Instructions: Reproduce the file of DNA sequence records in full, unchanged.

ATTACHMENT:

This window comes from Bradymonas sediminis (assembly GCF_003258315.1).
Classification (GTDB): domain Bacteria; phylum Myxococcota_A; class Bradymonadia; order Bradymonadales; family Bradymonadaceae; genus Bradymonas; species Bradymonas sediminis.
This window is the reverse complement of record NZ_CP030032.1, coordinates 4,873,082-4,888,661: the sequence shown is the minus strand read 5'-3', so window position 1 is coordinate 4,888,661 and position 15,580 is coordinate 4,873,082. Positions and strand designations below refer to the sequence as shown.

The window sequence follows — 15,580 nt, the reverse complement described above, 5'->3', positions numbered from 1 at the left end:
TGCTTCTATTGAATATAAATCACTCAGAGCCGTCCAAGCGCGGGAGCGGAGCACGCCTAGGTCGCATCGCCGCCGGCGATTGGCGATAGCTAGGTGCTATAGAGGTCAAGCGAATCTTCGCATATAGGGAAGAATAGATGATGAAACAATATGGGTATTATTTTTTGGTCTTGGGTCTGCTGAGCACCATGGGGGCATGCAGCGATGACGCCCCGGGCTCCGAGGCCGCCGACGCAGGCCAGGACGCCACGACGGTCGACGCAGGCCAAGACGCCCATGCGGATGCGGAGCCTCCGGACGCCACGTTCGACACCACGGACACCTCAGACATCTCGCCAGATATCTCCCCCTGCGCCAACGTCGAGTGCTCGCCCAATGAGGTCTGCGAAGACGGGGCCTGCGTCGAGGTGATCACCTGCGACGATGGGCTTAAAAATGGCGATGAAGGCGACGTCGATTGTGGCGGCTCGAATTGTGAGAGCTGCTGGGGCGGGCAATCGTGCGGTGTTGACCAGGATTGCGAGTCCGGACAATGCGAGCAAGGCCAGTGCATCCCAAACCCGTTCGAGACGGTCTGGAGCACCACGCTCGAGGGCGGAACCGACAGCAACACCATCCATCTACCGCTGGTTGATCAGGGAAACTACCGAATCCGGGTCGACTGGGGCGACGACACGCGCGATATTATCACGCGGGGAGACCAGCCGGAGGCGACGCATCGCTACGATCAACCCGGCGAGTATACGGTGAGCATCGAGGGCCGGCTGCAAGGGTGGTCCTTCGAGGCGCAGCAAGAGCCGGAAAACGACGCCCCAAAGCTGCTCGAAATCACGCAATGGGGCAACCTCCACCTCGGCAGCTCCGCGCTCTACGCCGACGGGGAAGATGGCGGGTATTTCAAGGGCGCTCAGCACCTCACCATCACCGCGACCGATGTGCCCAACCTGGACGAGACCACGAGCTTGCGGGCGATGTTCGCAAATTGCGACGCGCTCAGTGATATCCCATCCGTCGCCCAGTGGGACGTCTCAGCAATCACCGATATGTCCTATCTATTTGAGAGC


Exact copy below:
This window comes from Bradymonas sediminis (assembly GCF_003258315.1).
Classification (GTDB): domain Bacteria; phylum Myxococcota_A; class Bradymonadia; order Bradymonadales; family Bradymonadaceae; genus Bradymonas; species Bradymonas sediminis.
This window is the reverse complement of record NZ_CP030032.1, coordinates 4,873,082-4,888,661: the sequence shown is the minus strand read 5'-3', so window position 1 is coordinate 4,888,661 and position 15,580 is coordinate 4,873,082. Positions and strand designations below refer to the sequence as shown.

The window sequence follows — 15,580 nt, the reverse complement described above, 5'->3', positions numbered from 1 at the left end:
TGCTTCTATTGAATATAAATCACTCAGAGCCGTCCAAGCGCGGGAGCGGAGCACGCCTAGGTCGCATCGCCGCCGGCGATTGGCGATAGCTAGGTGCTATAGAGGTCAAGCGAATCTTCGCATATAGGGAAGAATAGATGATGAAACAATATGGGTATTATTTTTTGGTCTTGGGTCTGCTGAGCACCATGGGGGCATGCAGCGATGACGCCCCGGGCTCCGAGGCCGCCGACGCAGGCCAGGACGCCACGACGGTCGACGCAGGCCAAGACGCCCATGCGGATGCGGAGCCTCCGGACGCCACGTTCGACACCACGGACACCTCAGACATCTCGCCAGATATCTCCCCCTGCGCCAACGTCGAGTGCTCGCCCAATGAGGTCTGCGAAGACGGGGCCTGCGTCGAGGTGATCACCTGCGACGATGGGCTTAAAAATGGCGATGAAGGCGACGTCGATTGTGGCGGCTCGAATTGTGAGAGCTGCTGGGGCGGGCAATCGTGCGGTGTTGACCAGGATTGCGAGTCCGGACAATGCGAGCAAGGCCAGTGCATCCCAAACCCGTTCGAGACGGTCTGGAGCACCACGCTCGAGGGCGGAACCGACAGCAACACCATCCATCTACCGCTGGTTGATCAGGGAAACTACCGAATCCGGGTCGACTGGGGCGACGACACGCGCGATATTATCACGCGGGGAGACCAGCCGGAGGCGACGCATCGCTACGATCAACCCGGCGAGTATACGGTGAGCATCGAGGGCCGGCTGCAAGGGTGGTCCTTCGAGGCGCAGCAAGAGCCGGAAAACGACGCCCCAAAGCTGCTCGAAATCACGCAATGGGGCAACCTCCACCTCGGCAGCTCCGCGCTCTACGCCGACGGGGAAGATGGCGGGTATTTCAAGGGCGCTCAGCACCTCACCATCACCGCGACCGATGTGCCCAACCTGGACGAGACCACGAGCTTGCGGGCGATGTTCGCAAATTGCGACGCGCTCAGTGATATCCCATCCGTCGCCCAGTGGGACGTCTCAGCAATCACCGATATGTCCTATCTATTTGAGAGC